Anatomy-based organization of morphology and control in self-reconfigurable modular robots

David Johan Christensen, Jason Campbell, Kasper Stoy

Research output: Contribution to journalJournal articleResearchpeer-review


In this paper, we address the challenge of realizing full-body behaviors in scalable modular robots. We present an experimental study of a biologically inspired approach to organize the morphology and control of modular robots. The approach introduces a nested hierarchy that decomposes the complexity of assembling and commanding a functional robot made of numerous simple modules. The purpose is to support versatility, scalability, and provide design abstraction. The robots we describe incorporate anatomy-inspired parts such as muscles, bones, and joints, and these parts in turn are assembled from modules. Each of those parts encapsulates one or more functions, e.g., a muscle can contract. Control of the robot can then be cast as a problem of controlling its anatomical parts rather than each discrete module. To validate thisapproach, we perform experiments with micron-scale spherical catom modules in simulation. The robots we simulate are increasingly complex and include snake, crawler, quadruped, cilia surface, arm-joint-muscle, and grasping robots. We conclude that this is a promising approach for future microscopic many-modules systems, but also that it is not applicable to relatively weak and slow homogeneous systems such as the centimeter-scale ATRON.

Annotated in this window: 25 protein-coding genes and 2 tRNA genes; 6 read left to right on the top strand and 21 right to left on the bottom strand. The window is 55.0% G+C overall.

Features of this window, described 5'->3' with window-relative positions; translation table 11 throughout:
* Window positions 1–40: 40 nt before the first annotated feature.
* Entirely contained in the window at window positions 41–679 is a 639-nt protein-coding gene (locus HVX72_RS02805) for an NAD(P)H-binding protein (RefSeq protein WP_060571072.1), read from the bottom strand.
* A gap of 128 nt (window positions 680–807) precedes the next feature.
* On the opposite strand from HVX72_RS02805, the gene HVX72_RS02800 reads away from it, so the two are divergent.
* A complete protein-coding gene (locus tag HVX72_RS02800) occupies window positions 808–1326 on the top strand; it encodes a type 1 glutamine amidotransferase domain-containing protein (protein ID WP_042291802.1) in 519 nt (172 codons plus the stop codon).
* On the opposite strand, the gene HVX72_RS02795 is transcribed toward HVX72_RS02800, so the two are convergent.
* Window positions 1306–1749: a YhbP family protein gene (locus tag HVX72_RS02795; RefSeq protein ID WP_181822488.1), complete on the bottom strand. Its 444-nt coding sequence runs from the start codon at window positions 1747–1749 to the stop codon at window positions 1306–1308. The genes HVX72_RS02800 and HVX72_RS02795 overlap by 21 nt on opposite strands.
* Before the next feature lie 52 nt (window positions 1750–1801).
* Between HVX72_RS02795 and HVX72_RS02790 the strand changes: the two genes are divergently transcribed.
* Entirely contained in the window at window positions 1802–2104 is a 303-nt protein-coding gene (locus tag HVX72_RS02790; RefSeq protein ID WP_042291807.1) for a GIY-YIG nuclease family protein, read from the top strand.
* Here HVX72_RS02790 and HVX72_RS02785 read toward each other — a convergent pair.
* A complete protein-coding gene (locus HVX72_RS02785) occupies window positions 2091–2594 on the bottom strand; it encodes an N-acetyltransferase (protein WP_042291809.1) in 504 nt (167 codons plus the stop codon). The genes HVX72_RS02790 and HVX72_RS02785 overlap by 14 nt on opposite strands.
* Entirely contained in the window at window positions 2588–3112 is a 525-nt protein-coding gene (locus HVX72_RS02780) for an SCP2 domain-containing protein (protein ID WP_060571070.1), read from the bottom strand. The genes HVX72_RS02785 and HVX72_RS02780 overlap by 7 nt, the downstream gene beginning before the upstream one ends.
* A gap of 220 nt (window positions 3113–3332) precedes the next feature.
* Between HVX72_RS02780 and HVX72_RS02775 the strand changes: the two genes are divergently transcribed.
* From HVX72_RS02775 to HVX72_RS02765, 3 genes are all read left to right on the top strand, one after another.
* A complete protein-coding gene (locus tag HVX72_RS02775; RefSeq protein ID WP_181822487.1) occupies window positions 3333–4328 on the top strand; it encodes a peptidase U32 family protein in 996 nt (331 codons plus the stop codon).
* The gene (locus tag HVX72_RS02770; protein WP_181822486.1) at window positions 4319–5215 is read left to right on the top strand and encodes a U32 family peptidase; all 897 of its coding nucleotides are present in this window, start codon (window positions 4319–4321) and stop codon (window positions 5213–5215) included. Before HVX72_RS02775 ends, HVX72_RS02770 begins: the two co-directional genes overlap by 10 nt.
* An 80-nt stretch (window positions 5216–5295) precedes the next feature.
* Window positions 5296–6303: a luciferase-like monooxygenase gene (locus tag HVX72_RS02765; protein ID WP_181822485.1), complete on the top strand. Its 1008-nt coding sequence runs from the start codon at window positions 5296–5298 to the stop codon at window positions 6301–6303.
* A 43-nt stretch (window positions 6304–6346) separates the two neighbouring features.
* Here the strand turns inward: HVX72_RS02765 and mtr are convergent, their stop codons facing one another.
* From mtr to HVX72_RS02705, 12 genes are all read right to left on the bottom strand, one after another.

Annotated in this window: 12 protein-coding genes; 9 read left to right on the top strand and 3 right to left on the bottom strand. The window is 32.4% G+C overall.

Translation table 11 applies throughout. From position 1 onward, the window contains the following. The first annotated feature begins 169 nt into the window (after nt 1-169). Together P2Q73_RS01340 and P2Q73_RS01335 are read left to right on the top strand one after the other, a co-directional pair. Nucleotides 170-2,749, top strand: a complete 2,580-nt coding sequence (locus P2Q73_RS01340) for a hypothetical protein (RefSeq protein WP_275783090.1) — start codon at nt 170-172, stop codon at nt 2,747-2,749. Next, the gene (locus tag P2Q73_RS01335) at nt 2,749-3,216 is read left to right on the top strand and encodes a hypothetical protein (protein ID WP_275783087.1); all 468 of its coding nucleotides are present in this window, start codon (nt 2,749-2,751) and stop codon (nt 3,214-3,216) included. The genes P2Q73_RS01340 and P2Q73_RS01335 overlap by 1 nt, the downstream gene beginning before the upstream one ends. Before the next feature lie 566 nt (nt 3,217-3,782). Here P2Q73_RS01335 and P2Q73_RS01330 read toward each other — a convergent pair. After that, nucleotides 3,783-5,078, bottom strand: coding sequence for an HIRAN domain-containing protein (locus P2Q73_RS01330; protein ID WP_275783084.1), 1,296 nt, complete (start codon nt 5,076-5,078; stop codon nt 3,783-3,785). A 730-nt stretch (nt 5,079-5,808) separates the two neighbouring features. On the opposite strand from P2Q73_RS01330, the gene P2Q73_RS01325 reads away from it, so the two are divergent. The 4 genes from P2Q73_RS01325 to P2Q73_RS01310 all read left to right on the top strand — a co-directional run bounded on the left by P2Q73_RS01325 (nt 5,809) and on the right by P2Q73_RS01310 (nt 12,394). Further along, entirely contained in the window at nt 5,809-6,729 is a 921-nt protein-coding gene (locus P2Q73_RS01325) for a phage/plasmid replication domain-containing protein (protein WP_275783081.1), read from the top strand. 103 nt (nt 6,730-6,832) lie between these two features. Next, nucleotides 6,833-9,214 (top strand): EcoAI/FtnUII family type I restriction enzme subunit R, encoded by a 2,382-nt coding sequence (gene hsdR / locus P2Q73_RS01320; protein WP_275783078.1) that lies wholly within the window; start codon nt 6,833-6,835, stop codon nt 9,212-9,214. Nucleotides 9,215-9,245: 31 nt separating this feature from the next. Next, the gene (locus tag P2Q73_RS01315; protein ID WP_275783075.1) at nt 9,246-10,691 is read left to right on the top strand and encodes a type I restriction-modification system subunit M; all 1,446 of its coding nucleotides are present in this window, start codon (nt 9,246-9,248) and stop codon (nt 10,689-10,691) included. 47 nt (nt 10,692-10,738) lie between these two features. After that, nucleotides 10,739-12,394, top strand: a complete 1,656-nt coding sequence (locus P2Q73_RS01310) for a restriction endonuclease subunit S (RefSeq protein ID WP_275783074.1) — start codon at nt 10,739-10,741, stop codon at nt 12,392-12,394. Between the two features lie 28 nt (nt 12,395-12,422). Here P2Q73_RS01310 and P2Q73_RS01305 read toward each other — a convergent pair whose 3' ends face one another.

Keyword: Distributed control,Design abstraction,Modular self-reconfigurable robots,Scalability,Hierarchical morphology and control,Versatility
Original languageEnglish
JournalNeural Computing and Applications
Issue number6
Pages (from-to)787-805
Publication statusPublished - 2010
Externally publishedYes


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